I am still thinking about the passing of Robin Williams. Reading about so many wonderful memories of him online, about his work as an actor, a comic, and above all, just an outstanding human being. I remember somehow every time I laughed out loud watching his performances, there’s always a hint of sadness in his eyes. I still don’t know why. But perhaps I could identify with it. And upon hearing my wife telling me the news this morning, I actually said… I felt that’s the way he’d leave.
Somewhere online, I found this piece, and it really takes the words out of my mouth and I have to share it. Unfortunately it’s a secondary share, and I couldn’t find the original writer. But whoever wrote this, thanks.
RIP O Captain my captain, may you find the peace you seek, and I look forward to introducing you to my son. I’m sure you’ll enrich his life as you did mine.
“So many tonight are thinking about the death of a man none of us ever met, and grieving his loss. More so than the others, this one seems to hit home. Why? Why this one?
As one friend said, it feels like we just got punched in the childhood. As another said, it actually feels like he was our friend. We literally spent our lives watching him. Robin as a dad who would wear pantyhose to spend time with his children. Robin as a little boy who grew up too fast, and as a grown Peter Pan discovering his own childhood again, as child trapped in a board game jungle findings his way home. Robin as an inspiring teacher demonstrating to a generation how to Carpe Diem and as a genie in a bottle, bringing magic and friendship with him. Robin grieving loss, Robin finding joy, Robin being the goofiest goofball of them all. Robin was the first comedian many of us heard being shockingly crude, and yet our parents kept the video playing because his comedy was worth it. He used that comedy for good every year for Comedy Relief and a passionate quest to help others. He was good, did good, made us feel good.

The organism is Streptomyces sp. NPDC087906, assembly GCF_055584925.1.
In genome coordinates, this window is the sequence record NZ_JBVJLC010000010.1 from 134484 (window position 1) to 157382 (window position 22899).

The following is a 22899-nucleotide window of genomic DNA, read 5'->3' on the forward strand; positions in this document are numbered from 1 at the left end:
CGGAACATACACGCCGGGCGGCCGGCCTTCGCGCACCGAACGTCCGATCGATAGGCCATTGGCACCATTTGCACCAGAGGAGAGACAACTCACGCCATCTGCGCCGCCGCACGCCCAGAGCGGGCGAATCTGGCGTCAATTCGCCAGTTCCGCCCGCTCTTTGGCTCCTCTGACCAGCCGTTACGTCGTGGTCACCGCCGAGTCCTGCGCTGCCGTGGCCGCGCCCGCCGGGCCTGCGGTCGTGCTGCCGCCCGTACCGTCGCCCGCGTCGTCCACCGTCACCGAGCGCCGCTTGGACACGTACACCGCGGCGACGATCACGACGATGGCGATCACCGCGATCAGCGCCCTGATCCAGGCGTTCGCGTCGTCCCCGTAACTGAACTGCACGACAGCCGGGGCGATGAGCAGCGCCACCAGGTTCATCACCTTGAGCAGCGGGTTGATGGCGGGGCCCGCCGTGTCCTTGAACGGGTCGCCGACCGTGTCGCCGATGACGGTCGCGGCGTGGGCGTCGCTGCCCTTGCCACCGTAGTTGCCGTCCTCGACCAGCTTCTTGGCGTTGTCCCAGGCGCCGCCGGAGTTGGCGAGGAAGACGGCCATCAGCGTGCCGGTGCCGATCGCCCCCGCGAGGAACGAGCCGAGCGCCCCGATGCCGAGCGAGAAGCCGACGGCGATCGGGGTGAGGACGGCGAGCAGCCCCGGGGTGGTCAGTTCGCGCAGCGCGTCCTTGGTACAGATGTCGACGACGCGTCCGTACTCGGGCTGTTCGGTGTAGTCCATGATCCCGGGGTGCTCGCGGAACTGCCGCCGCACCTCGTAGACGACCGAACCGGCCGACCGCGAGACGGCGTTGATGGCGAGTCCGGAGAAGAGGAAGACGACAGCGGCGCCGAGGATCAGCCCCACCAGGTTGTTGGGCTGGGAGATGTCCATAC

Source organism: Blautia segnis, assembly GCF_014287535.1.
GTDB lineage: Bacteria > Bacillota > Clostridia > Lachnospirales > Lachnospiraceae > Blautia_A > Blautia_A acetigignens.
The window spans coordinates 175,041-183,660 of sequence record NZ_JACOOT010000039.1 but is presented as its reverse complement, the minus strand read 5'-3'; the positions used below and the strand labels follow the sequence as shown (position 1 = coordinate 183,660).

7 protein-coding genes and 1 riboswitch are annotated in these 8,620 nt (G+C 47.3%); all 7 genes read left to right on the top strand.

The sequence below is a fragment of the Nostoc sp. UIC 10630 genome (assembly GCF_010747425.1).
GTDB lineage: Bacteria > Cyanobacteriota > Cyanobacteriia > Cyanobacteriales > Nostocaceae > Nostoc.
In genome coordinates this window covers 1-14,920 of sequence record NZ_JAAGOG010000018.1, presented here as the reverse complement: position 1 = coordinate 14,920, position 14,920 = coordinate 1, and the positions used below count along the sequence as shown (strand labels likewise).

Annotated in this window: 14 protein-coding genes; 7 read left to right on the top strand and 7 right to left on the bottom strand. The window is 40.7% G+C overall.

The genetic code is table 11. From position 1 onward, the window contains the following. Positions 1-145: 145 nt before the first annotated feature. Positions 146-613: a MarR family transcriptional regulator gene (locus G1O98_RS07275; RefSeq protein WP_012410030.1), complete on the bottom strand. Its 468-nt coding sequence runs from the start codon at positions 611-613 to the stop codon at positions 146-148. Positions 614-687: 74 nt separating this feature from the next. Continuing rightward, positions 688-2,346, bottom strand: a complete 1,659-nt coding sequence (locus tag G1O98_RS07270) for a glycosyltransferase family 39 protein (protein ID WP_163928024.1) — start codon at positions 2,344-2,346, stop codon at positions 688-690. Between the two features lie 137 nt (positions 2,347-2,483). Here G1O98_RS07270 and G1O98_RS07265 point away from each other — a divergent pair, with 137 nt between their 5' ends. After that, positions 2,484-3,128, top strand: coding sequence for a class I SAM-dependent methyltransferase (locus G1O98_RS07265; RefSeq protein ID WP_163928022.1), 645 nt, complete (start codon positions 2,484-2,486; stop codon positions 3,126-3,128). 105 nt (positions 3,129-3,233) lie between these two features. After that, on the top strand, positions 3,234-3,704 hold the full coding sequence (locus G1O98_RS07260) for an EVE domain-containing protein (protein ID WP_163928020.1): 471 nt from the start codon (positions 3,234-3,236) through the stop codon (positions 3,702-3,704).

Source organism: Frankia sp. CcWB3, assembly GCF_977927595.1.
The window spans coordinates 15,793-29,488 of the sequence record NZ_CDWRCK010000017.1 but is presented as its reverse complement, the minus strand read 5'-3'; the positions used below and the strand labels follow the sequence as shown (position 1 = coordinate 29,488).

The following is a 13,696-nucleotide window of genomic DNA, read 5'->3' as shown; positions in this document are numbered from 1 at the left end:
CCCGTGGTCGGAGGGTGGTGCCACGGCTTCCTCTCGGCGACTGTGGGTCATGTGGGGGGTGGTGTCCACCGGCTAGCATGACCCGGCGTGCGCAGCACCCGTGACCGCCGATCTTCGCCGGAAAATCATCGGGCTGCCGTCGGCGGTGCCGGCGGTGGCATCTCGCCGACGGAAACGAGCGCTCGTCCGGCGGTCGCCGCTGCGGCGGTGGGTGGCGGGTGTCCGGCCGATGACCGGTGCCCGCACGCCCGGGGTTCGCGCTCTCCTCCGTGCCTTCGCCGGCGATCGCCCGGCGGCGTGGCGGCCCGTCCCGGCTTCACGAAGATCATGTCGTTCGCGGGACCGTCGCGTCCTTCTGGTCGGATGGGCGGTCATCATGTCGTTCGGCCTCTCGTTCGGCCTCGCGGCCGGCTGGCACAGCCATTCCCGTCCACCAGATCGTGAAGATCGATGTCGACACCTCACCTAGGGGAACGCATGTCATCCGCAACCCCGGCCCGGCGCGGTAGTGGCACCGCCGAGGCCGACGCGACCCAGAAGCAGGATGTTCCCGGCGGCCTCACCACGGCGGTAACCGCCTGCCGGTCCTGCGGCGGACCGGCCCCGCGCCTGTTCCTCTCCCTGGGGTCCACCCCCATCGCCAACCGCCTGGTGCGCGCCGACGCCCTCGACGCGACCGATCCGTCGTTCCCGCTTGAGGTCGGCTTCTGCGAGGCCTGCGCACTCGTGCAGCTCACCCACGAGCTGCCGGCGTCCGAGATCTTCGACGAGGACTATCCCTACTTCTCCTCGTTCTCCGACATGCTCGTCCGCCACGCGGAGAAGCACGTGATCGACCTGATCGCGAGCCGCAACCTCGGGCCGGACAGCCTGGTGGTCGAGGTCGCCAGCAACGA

Depression is sneaky. Depression lies and cheats and burrows itself deep into places where it’s easy to hide from everyone but yourself. We must do better for our friends, our families, the quiet lonely people in our communities, the outgoing, bigger than life characters with pain behind their smile. Make it ok to reach out for help. Make it easy, and welcome, and free from judgement and stigma. Make it ok to talk about those dark places of our mind where depression lurks. Make it ok to find a lifeline. The world needs more Robins.”